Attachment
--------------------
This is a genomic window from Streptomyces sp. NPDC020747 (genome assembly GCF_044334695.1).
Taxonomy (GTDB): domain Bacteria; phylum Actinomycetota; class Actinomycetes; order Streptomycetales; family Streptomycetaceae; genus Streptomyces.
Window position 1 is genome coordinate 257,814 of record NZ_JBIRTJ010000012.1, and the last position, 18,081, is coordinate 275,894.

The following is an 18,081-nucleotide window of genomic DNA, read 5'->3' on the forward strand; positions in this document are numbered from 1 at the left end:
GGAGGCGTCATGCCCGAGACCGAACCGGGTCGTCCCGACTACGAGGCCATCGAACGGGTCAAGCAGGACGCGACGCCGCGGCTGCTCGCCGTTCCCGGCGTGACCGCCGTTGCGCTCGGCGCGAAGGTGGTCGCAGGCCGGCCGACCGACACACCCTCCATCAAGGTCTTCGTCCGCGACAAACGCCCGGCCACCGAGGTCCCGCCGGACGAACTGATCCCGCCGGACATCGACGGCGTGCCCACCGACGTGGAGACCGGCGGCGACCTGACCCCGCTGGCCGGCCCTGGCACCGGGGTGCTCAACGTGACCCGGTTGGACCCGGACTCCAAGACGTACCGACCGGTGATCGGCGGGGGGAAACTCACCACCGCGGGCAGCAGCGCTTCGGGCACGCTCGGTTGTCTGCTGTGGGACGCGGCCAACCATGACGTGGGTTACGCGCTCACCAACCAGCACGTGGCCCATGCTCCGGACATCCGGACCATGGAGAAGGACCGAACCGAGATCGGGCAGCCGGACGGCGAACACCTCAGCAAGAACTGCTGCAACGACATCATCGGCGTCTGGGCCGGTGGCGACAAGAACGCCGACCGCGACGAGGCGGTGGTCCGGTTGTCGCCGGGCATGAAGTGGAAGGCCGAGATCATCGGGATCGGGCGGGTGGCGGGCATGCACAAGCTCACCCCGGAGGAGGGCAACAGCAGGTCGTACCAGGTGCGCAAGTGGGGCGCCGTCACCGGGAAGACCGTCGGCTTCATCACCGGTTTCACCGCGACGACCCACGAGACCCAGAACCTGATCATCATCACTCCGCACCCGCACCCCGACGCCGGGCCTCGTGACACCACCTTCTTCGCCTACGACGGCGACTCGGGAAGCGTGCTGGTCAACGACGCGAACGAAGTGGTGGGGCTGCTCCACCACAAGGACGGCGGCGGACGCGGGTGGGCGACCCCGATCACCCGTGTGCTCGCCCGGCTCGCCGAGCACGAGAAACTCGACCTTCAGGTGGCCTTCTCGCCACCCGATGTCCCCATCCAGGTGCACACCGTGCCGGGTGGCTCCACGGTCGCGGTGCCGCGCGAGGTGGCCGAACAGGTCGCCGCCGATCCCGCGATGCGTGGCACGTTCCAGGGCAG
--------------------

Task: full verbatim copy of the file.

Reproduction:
This is a genomic window from Streptomyces sp. NPDC020747 (genome assembly GCF_044334695.1).
Taxonomy (GTDB): domain Bacteria; phylum Actinomycetota; class Actinomycetes; order Streptomycetales; family Streptomycetaceae; genus Streptomyces.
Window position 1 is genome coordinate 257,814 of record NZ_JBIRTJ010000012.1, and the last position, 18,081, is coordinate 275,894.

The following is an 18,081-nucleotide window of genomic DNA, read 5'->3' on the forward strand; positions in this document are numbered from 1 at the left end:
GGAGGCGTCATGCCCGAGACCGAACCGGGTCGTCCCGACTACGAGGCCATCGAACGGGTCAAGCAGGACGCGACGCCGCGGCTGCTCGCCGTTCCCGGCGTGACCGCCGTTGCGCTCGGCGCGAAGGTGGTCGCAGGCCGGCCGACCGACACACCCTCCATCAAGGTCTTCGTCCGCGACAAACGCCCGGCCACCGAGGTCCCGCCGGACGAACTGATCCCGCCGGACATCGACGGCGTGCCCACCGACGTGGAGACCGGCGGCGACCTGACCCCGCTGGCCGGCCCTGGCACCGGGGTGCTCAACGTGACCCGGTTGGACCCGGACTCCAAGACGTACCGACCGGTGATCGGCGGGGGGAAACTCACCACCGCGGGCAGCAGCGCTTCGGGCACGCTCGGTTGTCTGCTGTGGGACGCGGCCAACCATGACGTGGGTTACGCGCTCACCAACCAGCACGTGGCCCATGCTCCGGACATCCGGACCATGGAGAAGGACCGAACCGAGATCGGGCAGCCGGACGGCGAACACCTCAGCAAGAACTGCTGCAACGACATCATCGGCGTCTGGGCCGGTGGCGACAAGAACGCCGACCGCGACGAGGCGGTGGTCCGGTTGTCGCCGGGCATGAAGTGGAAGGCCGAGATCATCGGGATCGGGCGGGTGGCGGGCATGCACAAGCTCACCCCGGAGGAGGGCAACAGCAGGTCGTACCAGGTGCGCAAGTGGGGCGCCGTCACCGGGAAGACCGTCGGCTTCATCACCGGTTTCACCGCGACGACCCACGAGACCCAGAACCTGATCATCATCACTCCGCACCCGCACCCCGACGCCGGGCCTCGTGACACCACCTTCTTCGCCTACGACGGCGACTCGGGAAGCGTGCTGGTCAACGACGCGAACGAAGTGGTGGGGCTGCTCCACCACAAGGACGGCGGCGGACGCGGGTGGGCGACCCCGATCACCCGTGTGCTCGCCCGGCTCGCCGAGCACGAGAAACTCGACCTTCAGGTGGCCTTCTCGCCACCCGATGTCCCCATCCAGGTGCACACCGTGCCGGGTGGCTCCACGGTCGCGGTGCCGCGCGAGGTGGCCGAACAGGTCGCCGCCGATCCCGCGATGCGTGGCACGTTCCAGGGCAG